The salesman assured me that the player I had in my cart would play all regions.  But I didn't get to test that theory for a full year when I finally assembled my mini-cinema.

During my last trip north, I purchased a dozen Woody Allen films.  What would be a better inauguration of my new system than a one-man Woody Allen Festival?

I slipped in the first disc.  There was a bit of whirring and churning.  Then up popped a notice: "Cannot play this disc.  Discs bought overseas may not be compatible with your machine."

I thought that was odd because I had just watched Lawrence of Arabia with no problem.  And I had bought it up north.

In went the next selection.  Same warning.

Another.  Same thing.

Thinking I might have been misled in the store, I checked the plate on the back of the player.  Indeed, I had been.  It was clearly marked region 4.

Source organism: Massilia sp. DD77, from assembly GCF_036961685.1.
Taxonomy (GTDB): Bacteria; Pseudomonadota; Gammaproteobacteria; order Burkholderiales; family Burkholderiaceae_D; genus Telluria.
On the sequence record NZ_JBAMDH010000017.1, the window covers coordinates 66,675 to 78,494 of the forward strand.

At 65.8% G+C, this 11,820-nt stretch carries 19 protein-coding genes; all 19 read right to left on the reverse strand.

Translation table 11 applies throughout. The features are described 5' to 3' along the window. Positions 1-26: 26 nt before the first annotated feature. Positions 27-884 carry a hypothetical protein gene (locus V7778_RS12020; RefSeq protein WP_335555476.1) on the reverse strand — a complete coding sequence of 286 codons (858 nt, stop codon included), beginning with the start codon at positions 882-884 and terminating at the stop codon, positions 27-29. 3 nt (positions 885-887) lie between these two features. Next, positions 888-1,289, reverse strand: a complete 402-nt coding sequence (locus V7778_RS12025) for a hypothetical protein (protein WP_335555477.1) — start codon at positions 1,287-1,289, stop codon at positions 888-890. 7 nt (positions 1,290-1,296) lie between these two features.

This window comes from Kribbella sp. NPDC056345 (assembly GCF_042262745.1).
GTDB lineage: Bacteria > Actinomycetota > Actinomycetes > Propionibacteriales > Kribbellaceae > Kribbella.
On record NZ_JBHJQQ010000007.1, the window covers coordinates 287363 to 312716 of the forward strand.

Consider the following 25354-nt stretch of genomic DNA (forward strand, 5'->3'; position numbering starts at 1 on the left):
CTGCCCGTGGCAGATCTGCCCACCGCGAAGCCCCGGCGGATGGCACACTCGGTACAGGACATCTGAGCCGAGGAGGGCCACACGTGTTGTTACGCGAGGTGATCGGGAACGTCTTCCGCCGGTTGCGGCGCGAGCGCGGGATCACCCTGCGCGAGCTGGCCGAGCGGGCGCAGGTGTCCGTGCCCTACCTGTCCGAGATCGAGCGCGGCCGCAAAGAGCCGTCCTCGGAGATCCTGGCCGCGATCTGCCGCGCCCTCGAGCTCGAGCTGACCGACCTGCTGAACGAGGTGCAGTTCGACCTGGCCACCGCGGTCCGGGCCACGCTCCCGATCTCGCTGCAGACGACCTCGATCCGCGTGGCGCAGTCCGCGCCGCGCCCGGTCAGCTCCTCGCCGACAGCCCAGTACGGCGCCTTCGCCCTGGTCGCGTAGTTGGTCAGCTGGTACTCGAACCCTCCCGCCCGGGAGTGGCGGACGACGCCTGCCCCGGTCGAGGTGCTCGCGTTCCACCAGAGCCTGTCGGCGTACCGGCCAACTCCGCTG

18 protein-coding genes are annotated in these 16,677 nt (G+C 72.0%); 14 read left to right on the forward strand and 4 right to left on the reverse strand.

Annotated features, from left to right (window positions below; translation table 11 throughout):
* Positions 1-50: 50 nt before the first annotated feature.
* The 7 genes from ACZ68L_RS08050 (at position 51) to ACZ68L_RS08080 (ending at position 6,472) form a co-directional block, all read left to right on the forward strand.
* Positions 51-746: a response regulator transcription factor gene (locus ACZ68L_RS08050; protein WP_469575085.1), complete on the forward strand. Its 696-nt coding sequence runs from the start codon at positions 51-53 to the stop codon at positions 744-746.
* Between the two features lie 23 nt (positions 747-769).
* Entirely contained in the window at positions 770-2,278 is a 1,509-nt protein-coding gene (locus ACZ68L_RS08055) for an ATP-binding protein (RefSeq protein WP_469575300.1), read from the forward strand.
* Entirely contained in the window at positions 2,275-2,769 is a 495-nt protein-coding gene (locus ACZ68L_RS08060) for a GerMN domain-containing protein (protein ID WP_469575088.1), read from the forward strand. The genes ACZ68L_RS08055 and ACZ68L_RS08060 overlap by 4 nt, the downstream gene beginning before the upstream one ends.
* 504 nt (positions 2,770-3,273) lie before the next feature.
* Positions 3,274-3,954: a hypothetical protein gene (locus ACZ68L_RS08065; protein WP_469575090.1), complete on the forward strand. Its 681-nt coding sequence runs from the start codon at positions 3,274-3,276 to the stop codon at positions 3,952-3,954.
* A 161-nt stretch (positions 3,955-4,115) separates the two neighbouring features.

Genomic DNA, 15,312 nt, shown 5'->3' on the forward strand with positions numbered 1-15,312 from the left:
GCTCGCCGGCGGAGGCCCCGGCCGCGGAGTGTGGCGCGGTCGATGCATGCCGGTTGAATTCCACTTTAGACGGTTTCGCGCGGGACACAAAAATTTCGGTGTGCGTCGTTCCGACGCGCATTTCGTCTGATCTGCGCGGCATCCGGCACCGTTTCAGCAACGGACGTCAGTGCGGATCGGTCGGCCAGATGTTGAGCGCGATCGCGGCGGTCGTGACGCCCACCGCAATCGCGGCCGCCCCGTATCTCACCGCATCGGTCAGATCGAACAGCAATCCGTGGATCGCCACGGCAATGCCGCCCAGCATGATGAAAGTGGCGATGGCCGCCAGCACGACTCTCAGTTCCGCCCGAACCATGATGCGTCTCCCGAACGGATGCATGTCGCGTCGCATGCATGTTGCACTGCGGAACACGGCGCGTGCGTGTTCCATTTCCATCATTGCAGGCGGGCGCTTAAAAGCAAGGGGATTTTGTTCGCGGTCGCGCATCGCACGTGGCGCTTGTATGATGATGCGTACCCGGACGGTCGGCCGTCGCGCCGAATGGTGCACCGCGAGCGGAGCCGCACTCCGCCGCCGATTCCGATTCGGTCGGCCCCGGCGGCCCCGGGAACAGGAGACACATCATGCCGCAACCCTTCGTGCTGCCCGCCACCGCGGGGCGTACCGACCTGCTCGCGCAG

I started thinking about alternative ways to buy an American-programmed player when an idea struck me.  If telephones have lockout codes that can be cracked with a bit of internet research, I bet I could find a trick to break the DVD region restriction.

With about fifteen minutes of internet research (and after following a few interesting rabbit trails that had nothing to do with my question, but which help make researching on the internet a fascinating diversion), I found what I needed.  By merely pushing several buttons on my DVD remote control, I re-programmed it to play DVDs from all regions.

So, in a sense (about the same sense that Obi-Wan Kenobi claimed in making excuses for his Big Lie), the salesman told me the truth.  "From a certain point of view."

The good news is that I am now in a good position to start movie night at my house -- just as soon as I can purchase some furniture that will allow my guests to remain seated for more than ten minutes.

I almost feel like one of those clever chaps that broke the German communication codes in World War One -- and then manipulated the United States into entering a war where its national interests were never at stake.